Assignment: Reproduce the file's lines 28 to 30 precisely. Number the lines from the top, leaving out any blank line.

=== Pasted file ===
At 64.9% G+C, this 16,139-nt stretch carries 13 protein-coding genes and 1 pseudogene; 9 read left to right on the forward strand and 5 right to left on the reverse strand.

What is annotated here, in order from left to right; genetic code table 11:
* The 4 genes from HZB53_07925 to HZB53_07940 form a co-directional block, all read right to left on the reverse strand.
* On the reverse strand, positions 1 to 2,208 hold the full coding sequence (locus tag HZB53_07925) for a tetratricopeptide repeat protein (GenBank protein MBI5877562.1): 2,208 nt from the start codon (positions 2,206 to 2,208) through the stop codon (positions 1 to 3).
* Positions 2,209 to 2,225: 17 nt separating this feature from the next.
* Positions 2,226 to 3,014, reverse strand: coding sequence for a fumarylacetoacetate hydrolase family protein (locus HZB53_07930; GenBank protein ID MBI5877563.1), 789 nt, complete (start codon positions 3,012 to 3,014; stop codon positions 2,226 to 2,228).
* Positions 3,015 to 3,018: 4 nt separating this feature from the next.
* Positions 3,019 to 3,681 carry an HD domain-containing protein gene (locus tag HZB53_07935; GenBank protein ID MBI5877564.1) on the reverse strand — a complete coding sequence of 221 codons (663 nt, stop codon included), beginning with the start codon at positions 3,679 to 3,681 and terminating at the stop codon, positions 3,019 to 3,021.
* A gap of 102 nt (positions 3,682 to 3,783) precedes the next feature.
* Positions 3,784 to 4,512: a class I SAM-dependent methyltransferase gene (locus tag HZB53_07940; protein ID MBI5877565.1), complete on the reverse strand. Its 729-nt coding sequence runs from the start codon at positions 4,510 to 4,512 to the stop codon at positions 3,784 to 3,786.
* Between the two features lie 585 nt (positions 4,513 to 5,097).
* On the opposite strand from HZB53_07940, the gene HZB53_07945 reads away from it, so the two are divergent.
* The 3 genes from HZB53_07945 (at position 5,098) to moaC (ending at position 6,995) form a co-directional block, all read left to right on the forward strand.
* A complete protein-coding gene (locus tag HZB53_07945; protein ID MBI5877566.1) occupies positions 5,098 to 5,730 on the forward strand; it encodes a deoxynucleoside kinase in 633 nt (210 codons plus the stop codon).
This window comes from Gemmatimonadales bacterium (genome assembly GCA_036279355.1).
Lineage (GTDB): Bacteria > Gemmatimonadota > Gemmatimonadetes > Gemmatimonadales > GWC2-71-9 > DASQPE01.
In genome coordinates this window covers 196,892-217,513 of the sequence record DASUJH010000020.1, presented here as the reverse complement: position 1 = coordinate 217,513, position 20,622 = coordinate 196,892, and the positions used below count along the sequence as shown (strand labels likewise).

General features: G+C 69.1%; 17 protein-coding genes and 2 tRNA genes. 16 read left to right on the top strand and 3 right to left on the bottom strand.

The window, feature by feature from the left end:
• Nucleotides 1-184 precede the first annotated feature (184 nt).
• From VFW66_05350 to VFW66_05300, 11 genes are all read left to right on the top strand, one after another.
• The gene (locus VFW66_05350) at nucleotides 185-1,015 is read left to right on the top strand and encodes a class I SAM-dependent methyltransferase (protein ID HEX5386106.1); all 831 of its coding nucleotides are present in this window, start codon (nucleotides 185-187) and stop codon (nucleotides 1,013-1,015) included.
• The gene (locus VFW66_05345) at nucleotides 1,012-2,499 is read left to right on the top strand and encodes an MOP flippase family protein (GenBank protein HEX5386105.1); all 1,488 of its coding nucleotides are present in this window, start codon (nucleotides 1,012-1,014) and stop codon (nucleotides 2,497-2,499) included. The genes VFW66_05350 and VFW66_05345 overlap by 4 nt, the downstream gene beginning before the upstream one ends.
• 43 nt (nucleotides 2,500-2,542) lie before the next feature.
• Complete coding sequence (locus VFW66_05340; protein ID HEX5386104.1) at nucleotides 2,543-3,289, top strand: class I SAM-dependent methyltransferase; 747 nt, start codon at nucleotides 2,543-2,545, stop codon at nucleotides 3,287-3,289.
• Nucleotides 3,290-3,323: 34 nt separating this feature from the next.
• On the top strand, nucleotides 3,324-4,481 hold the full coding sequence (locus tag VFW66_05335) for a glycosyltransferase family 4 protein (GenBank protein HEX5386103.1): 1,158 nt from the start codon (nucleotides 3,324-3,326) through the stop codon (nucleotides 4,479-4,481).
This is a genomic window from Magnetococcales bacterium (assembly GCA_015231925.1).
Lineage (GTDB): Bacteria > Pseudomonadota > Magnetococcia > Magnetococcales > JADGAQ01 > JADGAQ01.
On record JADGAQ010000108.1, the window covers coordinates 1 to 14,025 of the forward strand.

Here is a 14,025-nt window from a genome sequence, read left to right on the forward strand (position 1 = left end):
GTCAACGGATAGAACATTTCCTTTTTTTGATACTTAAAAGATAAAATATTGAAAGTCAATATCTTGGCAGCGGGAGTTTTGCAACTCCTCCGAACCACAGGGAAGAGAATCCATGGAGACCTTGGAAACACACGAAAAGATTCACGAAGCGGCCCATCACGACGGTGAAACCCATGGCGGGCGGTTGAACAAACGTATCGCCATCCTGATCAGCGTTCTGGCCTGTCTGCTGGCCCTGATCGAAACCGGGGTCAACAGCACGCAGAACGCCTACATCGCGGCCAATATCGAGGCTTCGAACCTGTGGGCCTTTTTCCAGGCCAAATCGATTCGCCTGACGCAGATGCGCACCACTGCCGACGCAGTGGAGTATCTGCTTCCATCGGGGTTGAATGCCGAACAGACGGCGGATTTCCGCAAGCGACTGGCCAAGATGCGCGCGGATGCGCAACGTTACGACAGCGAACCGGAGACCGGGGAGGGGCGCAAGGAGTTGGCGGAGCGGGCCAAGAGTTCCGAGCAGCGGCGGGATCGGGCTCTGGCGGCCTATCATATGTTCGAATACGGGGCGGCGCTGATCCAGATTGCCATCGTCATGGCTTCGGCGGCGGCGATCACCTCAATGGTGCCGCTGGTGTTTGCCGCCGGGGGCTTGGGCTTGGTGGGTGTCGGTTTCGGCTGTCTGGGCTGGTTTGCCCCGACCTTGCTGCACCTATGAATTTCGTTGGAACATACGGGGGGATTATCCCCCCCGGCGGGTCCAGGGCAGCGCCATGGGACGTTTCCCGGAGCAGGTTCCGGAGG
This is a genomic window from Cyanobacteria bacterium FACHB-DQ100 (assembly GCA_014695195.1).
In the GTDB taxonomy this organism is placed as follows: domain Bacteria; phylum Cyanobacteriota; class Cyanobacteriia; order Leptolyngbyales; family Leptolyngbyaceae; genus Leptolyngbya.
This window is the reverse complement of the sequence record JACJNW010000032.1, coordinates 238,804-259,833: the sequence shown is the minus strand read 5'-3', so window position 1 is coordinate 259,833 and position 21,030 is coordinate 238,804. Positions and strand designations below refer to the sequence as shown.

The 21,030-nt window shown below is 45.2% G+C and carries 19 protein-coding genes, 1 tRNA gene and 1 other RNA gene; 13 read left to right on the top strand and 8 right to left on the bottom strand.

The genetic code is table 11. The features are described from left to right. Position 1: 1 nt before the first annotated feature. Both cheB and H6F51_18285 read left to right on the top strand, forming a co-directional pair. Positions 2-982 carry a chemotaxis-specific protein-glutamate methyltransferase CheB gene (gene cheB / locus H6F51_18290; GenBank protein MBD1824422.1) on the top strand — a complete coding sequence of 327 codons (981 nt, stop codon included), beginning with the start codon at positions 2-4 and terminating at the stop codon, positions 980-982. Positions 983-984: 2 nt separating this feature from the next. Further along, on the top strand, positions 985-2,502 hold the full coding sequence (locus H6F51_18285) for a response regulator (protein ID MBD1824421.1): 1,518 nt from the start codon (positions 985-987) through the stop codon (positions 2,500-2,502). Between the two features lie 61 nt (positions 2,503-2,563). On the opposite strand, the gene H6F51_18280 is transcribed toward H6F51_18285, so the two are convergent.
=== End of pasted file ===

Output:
This is a genomic window from Magnetococcales bacterium (assembly GCA_015231925.1).
Lineage (GTDB): Bacteria > Pseudomonadota > Magnetococcia > Magnetococcales > JADGAQ01 > JADGAQ01.
On record JADGAQ010000108.1, the window covers coordinates 1 to 14,025 of the forward strand.